On March 1, 2014, Circular No. 50, which the Chinese National
Health and Family Planning Commission (NHFPC) recently promulgated
to regulate the conduct of pharmaceutical and medical device
companies that do business in China, went into effect. Circular No.
50, together with Circular No. 49, which a NHFPC sub-agency
issued in December 2013 to regulate the compliance conduct of
hospitals in China, follow closely on the heels of the Chinese
government's recent investigation into GlaxoSmithKline's sales and marketing
practices. Although the extent to which these new circulars will be
enforced remains to be seen, pharmaceutical, medical device, and
other healthcare companies doing business in China should ensure
that their global compliance programs conform to the latest local
Circular No. 50 updates the NHFPC's "Rules on the
Establishment of Commercial Bribery Blacklists for Purchase and
Distribution in the Health Care Industry," originally released
in 2007. The new circular establishes a revised
"blacklist" system for punishing pharmaceutical and
medical device companies that engage in bribery, whether or not
criminal liability is pursued or any individual is actually
convicted of bribery. A company or its personnel may be blacklisted
for any of the following reasons:
Being convicted for bribery under criminal or administrative
Committing "minor" acts of bribery that Chinese
prosecutors decide not to charge;
Being investigated and disciplined by Communist Party
authorities for acts of bribery;
Being punished/penalized by administrative authorities for
Other factors determined by laws and regulation.
Prior to being blacklisted, companies will have an opportunity
to defend themselves at a hearing. Once a company is blacklisted,
however, the consequences are crippling: public hospitals and other
state-funded medical institutions in the Chinese province where the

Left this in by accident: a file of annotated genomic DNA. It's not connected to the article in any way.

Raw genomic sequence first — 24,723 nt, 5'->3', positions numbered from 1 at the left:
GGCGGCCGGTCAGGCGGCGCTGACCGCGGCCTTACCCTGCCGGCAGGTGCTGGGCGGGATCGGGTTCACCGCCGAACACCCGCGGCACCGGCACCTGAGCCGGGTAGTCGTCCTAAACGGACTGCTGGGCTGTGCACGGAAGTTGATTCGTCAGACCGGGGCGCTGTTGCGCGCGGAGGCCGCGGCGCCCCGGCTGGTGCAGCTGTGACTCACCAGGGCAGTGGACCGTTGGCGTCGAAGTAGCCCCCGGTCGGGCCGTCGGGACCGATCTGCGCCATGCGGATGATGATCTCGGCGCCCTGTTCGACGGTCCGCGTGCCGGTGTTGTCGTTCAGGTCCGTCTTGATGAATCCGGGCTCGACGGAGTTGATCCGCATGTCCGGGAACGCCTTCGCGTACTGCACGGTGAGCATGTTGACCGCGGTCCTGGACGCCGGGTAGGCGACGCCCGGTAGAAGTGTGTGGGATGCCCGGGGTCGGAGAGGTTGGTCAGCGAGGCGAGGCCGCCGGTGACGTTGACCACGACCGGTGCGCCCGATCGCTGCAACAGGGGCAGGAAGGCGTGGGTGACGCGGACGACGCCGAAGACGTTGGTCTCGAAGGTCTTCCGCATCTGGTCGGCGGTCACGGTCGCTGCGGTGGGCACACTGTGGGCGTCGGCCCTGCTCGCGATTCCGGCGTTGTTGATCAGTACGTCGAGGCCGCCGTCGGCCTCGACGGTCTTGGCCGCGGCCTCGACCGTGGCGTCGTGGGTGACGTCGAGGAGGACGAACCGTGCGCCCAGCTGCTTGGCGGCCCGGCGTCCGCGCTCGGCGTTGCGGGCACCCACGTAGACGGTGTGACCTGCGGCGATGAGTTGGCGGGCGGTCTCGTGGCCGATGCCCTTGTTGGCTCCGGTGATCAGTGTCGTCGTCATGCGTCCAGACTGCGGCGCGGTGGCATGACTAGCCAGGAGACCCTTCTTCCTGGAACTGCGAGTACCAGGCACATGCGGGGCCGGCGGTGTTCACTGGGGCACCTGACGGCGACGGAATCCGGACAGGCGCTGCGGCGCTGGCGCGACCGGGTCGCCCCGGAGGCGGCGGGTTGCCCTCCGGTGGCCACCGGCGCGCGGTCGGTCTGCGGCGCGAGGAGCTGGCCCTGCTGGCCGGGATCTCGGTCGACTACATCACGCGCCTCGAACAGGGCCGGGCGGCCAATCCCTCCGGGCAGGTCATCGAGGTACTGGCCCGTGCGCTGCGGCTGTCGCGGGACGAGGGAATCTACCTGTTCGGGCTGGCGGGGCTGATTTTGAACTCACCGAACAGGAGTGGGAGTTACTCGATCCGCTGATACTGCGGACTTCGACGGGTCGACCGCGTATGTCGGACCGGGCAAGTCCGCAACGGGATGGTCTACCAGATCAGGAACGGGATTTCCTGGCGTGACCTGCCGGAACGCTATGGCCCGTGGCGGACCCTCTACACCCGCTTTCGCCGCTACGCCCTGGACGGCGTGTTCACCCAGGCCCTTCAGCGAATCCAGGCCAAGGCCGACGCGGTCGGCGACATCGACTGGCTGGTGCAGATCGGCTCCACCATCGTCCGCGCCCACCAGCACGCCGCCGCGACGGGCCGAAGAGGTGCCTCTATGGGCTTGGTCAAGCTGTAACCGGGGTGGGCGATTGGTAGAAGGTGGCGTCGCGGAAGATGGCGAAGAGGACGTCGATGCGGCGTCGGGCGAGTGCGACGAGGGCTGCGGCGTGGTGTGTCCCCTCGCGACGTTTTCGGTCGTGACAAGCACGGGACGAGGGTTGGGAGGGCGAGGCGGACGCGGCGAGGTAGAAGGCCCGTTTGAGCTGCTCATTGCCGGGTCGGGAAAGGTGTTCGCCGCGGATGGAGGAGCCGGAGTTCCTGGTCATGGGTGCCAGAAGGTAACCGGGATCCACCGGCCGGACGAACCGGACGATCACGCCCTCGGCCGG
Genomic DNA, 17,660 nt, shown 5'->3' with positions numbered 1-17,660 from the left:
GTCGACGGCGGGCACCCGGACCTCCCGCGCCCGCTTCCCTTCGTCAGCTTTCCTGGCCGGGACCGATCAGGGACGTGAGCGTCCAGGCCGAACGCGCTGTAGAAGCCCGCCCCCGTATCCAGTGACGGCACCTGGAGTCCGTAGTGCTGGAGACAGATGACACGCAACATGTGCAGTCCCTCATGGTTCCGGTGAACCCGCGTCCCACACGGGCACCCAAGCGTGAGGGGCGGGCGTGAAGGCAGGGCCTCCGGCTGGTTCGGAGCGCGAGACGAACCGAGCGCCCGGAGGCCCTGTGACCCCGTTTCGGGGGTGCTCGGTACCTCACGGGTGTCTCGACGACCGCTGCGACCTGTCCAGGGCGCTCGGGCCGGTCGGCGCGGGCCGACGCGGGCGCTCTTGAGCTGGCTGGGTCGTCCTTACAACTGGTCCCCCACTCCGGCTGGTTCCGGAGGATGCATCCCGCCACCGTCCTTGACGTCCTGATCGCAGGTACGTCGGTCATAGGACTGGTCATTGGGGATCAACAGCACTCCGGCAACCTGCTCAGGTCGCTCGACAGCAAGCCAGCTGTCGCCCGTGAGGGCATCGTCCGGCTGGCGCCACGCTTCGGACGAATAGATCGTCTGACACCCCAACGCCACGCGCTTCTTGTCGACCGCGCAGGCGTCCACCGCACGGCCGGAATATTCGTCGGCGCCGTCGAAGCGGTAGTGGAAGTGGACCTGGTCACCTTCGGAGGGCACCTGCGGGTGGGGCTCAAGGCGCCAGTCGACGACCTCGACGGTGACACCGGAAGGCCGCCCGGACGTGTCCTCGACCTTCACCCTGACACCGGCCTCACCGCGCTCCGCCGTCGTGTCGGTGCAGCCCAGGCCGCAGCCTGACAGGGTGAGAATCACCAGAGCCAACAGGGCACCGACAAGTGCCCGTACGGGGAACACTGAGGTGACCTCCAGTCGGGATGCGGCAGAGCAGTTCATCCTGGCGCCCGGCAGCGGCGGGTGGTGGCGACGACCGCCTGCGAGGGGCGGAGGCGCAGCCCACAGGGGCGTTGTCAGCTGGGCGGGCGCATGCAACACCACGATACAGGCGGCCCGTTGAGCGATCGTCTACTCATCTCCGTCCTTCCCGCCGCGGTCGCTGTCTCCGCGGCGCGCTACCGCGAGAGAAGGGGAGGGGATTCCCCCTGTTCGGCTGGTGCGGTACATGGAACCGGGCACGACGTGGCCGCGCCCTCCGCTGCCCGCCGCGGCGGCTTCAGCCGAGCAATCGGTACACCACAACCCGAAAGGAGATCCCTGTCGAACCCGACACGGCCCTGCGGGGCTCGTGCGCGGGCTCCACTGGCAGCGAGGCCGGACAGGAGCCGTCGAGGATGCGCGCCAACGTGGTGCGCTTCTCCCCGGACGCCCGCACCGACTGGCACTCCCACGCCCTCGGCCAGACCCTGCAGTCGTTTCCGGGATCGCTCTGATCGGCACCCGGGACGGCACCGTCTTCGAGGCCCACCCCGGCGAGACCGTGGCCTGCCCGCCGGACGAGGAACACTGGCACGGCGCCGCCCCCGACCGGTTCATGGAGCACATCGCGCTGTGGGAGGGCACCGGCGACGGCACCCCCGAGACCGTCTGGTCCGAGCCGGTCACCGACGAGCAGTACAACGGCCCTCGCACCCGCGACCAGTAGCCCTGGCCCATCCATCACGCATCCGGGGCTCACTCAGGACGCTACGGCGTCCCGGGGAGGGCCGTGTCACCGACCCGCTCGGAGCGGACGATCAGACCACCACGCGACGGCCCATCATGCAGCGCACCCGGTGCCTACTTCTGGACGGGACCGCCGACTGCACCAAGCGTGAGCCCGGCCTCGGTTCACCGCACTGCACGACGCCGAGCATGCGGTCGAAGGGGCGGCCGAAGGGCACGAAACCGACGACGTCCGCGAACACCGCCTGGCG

bribery occurred will be prohibited from purchasing any goods or
services from the blacklisted company for two years. If a company
is blacklisted two or more times within a five-year period, the
company will be prohibited from selling its goods or services to
any public hospital or medical institution nationwide.
Whereas Circular No. 50 regulates
pharmaceutical and medical device companies in the offering of
bribes, Circular No. 49, which translates to a "Notice on
'Nine Prohibitions' to Strengthen Health Care Industry
Compliance," regulates the conduct of hospitals, medical
institutions, and their personnel (including physicians) in China,
and prohibits the acceptance of bribes, kickbacks or other improper
payments. The "Nine Prohibitions" roughly translate to
the following prohibitions:
A violation of the "Nine Prohibitions" may result in a
variety of disciplinary actions, from a simple warning to the
suspension or cancellation of a physician's license.
China's anti-corruption enforcement efforts have been
steadily ramping up since June 2010, when the Chinese Ministry of
Health (MOH) launched its own nationwide campaign against
pharmaceutical industry corruption and established its own
"blacklist" of companies accused of paying commercial
bribes in connection with the purchase and sale of pharmaceutical
products. These efforts escalated dramatically in summer 2013, as
reports about high-level managers detained in various cities as
part of an investigation into potential "economic
crimes," and the Chinese State Food and Drug
six-month crackdown on misconduct in its drug market. As we
reported, GlaxoSmithKline has already implemented compliance
policy changes to its sales and marketing practices, likely as a
response to China's strengthened enforcement posture against
bribery and corruption in the health care industry.
In reality, if a pharmaceutical or medical device company doing
business in China has robust U.S. Foreign Corrupt Practices Act or
U.K. Bribery Act compliance policies in place, the prohibited
activities under Circular Nos. 49 and 50 should already be covered.
Nevertheless, the crippling threat of being blacklisted should
prompt such companies to reevaluate and, if necessary, revise their
compliance policies, and to ensure that the proper "tone at
the top" is conveyed globally.
The content of this article is intended to provide a general
guide to the subject matter. Specialist advice should be sought
about your specific circumstances.
To print this article, all you need is to be registered on Mondaq.com.
Click to Login as an existing user or Register so you can print this article.
What happens if a patient, particularly a mental health patient,.
Some comments from our readers… “The articles are extremely timely and highly applicable” “I often find critical information not available elsewhere” “As in-house counsel, Mondaq’s service is of great value”
Register for Access and our Free Biweekly Alert for
This service is completely free. Access 250,000 archived articles from 100+ countries and get a personalised email twice a week covering developments (and yes, our lawyers like to think you’ve read our Disclaimer).